He also sings to the baby at night before bed, which is, like, the sweetest thing ever. (Baby kicks around in response!)

So that’s what’s been going on around here. Thanks for this space to write about this kind of stuff – if you weren’t as fantastic as you are, it wouldn’t be possible 🙂

A couple of pictures:

28.5 weeks:

34 weeks:
34 weeks

The Scared is Scared

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This whole pregnancy business?

Terrifying. Wonderful. Emotional. Nauseating.

A friend, who is much further along in her pregnancy than I am, and I had coffee the other day. We agreed that neither of us understand other women who say that being pregnant is the best thing in the world. “I wish I could be pregnant all the time! It’s amazing!” I mean, yes, it is amazing.

But, what about all the throwing up? What about the constant fear of harming your unborn child? What about the constant fear that something out of your control will happen to the baby? Or to you? Could happen at any time, really? What about the round ligament pain? The bizarre changes to your body that you didn’t even know to expect?

Please don’t misunderstand; I’m thrilled about the pregnancy. Heck, I’m thrilled I could get pregnant at all, and I’m absolutely ecstatic about the kid who’s on his/her way here. I can’t wait to meet him or her! We’re not finding out the sex, but I have a strong sense that it’s going to be a boy, and I’ve been having dreams about him like crazy.

Speaking of which…

One terrifying thing that happened was about a month ago. I woke up in the morning with bleeding, said a lot of swear words, did some crying, and called the nurse line. There was no pain, no clotting or tissue, but blood. The nurse said that it didn’t sound like I was having a miscarriage, but that the bleeding was concerning, and I would need to go to the ER.

A long wait and a few tests later, we found out that the baby was just fine and so was I.

Before I woke up that morning, I had a dream about the baby. He was probably about 6 or 7. We were in a big building or house with lots of hallways. We were together in the beginning, but then were separated. I knew he was safe – he was with family members – but I couldn’t find them anywhere. I walked all over, looking for him, calling his name.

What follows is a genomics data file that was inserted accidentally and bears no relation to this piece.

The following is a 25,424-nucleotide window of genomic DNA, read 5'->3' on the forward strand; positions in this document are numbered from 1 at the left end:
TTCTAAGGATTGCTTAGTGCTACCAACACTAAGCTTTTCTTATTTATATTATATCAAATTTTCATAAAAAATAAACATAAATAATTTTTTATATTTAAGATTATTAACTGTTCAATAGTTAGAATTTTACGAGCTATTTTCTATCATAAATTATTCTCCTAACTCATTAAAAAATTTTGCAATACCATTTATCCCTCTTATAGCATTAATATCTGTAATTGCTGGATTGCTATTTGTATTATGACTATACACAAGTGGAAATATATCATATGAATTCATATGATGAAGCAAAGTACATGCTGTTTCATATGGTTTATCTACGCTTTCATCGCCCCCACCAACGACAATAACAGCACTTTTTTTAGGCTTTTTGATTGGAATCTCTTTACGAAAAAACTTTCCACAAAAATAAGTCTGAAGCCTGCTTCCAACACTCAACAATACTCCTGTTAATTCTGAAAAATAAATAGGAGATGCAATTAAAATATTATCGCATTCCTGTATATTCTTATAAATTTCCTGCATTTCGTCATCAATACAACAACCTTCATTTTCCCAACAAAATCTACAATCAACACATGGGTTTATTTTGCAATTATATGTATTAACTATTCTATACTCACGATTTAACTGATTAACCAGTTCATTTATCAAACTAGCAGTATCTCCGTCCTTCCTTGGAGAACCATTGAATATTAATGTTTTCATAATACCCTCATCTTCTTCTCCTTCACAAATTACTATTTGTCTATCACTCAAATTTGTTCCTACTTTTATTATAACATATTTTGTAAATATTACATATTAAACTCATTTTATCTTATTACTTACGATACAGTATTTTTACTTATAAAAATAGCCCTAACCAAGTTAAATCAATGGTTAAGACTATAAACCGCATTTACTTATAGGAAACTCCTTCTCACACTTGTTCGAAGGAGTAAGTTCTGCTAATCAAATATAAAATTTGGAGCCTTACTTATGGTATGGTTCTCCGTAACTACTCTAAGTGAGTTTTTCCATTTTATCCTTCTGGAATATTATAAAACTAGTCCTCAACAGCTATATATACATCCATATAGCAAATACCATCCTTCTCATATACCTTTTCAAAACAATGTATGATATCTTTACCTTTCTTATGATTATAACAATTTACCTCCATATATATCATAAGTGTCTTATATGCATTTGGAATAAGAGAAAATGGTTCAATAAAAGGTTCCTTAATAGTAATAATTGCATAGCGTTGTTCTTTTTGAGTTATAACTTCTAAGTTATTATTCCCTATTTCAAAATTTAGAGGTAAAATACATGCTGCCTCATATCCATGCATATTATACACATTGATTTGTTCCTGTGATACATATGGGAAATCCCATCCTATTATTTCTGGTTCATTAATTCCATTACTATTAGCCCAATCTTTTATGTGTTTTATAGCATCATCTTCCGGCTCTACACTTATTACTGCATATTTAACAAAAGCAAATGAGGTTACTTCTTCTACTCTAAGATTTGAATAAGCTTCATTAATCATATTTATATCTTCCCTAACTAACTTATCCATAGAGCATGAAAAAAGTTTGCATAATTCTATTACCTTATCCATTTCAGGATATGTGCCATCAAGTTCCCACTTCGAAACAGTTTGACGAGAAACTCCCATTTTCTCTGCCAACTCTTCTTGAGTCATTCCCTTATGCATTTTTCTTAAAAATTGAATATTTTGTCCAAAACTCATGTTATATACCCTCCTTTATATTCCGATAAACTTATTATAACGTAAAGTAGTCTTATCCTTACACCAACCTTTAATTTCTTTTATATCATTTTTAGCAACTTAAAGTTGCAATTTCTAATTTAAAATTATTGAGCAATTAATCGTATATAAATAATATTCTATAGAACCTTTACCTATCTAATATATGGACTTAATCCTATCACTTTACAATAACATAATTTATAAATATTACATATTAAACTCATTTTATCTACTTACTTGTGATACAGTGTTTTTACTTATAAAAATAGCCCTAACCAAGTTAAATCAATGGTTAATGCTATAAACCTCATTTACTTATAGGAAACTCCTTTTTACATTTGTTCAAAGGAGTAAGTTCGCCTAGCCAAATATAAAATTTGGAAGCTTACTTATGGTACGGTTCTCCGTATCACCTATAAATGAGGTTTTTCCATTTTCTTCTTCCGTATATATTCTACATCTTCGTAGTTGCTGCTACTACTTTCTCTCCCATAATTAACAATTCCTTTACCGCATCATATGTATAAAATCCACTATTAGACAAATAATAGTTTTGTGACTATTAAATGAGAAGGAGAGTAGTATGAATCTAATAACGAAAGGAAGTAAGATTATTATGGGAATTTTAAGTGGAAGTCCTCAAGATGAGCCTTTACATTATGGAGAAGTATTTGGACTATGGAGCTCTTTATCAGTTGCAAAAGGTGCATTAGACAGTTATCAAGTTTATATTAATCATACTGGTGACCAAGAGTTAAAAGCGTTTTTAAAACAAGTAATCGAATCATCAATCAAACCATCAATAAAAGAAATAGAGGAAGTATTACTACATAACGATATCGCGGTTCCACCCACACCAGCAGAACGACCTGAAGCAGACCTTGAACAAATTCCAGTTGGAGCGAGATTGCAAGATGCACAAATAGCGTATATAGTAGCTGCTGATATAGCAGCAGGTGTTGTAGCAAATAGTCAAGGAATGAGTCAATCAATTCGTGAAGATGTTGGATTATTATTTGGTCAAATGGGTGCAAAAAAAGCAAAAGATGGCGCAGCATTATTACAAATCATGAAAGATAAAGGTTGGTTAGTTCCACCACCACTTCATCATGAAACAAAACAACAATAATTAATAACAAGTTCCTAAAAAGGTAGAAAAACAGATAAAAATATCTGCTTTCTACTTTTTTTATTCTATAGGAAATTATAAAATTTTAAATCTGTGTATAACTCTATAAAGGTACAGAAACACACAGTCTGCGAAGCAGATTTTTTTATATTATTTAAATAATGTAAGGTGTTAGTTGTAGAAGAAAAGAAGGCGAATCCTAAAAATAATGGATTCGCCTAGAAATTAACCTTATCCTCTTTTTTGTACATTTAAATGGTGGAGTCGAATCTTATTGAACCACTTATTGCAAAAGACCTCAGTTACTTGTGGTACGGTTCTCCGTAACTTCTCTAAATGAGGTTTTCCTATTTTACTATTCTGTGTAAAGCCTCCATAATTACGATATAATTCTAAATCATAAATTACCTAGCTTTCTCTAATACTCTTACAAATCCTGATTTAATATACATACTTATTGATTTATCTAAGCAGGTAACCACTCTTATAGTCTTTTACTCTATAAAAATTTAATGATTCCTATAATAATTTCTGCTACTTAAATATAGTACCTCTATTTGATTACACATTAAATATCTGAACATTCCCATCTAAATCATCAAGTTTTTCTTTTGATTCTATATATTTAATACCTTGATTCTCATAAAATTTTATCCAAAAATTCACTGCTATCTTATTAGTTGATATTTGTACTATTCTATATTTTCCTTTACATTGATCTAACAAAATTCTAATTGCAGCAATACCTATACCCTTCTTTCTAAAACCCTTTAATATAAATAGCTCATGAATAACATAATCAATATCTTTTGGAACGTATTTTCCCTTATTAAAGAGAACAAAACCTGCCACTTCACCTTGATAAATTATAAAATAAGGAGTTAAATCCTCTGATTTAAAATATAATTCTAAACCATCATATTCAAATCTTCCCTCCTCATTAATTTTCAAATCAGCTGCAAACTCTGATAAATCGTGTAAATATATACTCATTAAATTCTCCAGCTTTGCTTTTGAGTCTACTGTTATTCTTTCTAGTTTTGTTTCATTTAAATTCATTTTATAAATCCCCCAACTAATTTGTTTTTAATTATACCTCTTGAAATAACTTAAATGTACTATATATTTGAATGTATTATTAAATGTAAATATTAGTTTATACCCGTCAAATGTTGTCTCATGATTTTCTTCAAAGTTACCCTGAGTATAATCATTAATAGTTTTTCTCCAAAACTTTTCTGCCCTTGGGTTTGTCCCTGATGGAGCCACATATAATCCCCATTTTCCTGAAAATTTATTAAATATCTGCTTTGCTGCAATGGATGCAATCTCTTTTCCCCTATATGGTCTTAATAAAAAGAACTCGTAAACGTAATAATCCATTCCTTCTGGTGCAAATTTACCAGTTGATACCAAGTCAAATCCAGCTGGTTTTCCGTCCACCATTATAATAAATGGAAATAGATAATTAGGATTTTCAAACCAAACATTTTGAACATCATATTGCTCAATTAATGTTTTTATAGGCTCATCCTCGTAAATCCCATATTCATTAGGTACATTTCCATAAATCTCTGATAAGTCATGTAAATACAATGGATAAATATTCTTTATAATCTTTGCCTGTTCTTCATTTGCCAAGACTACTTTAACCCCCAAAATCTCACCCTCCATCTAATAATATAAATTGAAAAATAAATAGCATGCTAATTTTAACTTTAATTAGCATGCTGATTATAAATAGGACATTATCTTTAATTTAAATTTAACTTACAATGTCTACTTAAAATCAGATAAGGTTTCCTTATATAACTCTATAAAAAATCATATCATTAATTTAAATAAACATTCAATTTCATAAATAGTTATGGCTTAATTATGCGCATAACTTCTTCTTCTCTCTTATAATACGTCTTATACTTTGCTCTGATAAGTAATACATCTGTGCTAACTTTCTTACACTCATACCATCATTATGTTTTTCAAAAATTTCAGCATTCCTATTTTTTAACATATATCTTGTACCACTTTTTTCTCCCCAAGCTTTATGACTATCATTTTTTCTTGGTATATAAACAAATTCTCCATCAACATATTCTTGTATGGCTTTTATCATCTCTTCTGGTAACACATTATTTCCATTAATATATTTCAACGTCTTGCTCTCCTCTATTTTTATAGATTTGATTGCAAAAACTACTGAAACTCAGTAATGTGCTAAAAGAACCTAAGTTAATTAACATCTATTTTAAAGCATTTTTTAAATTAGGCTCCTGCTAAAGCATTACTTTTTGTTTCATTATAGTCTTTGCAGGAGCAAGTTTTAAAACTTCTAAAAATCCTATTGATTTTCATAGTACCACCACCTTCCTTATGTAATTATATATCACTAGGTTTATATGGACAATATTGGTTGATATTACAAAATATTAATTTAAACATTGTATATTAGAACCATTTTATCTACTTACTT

When I was approaching the area where he was, I heard him say, “I know she’s looking for me. Tell mama I’m right here.”

And he was.

The video below was posted on Mommy Shorts yesterday, and it’s pretty great. The advice in it is universal, but I think those of you reading (and I!) have some extra fears/worries that others probably don’t have. Like, talking about facial hair. Revealing facial hair. Dealing with chronic health stuff. Things that add a little pressure to your daily life.

The filmmaker asked a 6-year-old what her movie should be about, and this was the result.

the Scared is scared from Bianca Giaever on Vimeo.

I hope you enjoyed that as much as I did!

Also, a big congratulations to Deb, who did a photo project on bearded ladies that was PUBLISHED in the Lesbian Connection! She is awesome and so is her work. Yay Deb!!

Why I’ve Been MIA

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You’ve probably noticed that I’ve been MIA for a while…

Hopefully you’ll think my reason is pretty solid and forgive me…

I’m pregnant! AND Craig and I got married on December 29!!

Craig and Carly

It was a very small ceremony (only 12 people aside from the two of us) at my parent’s house. We went out to dinner after that, and then my brother and his girlfriend had everyone over for cake and lots of drinks 🙂

The pregnancy was a total shock and completely unexpected in the best way! I’m in my 13th week (each Saturday marks the beginning of a new week), and due on July 27th.

Toward the end of November, I just felt off. Craig and I were talking on the phone while he was out of town for work, and I said something like, “My stomach hurts… like, hurts, hurts. But, I also want to eat a lot of cocktail wieners. Weird.”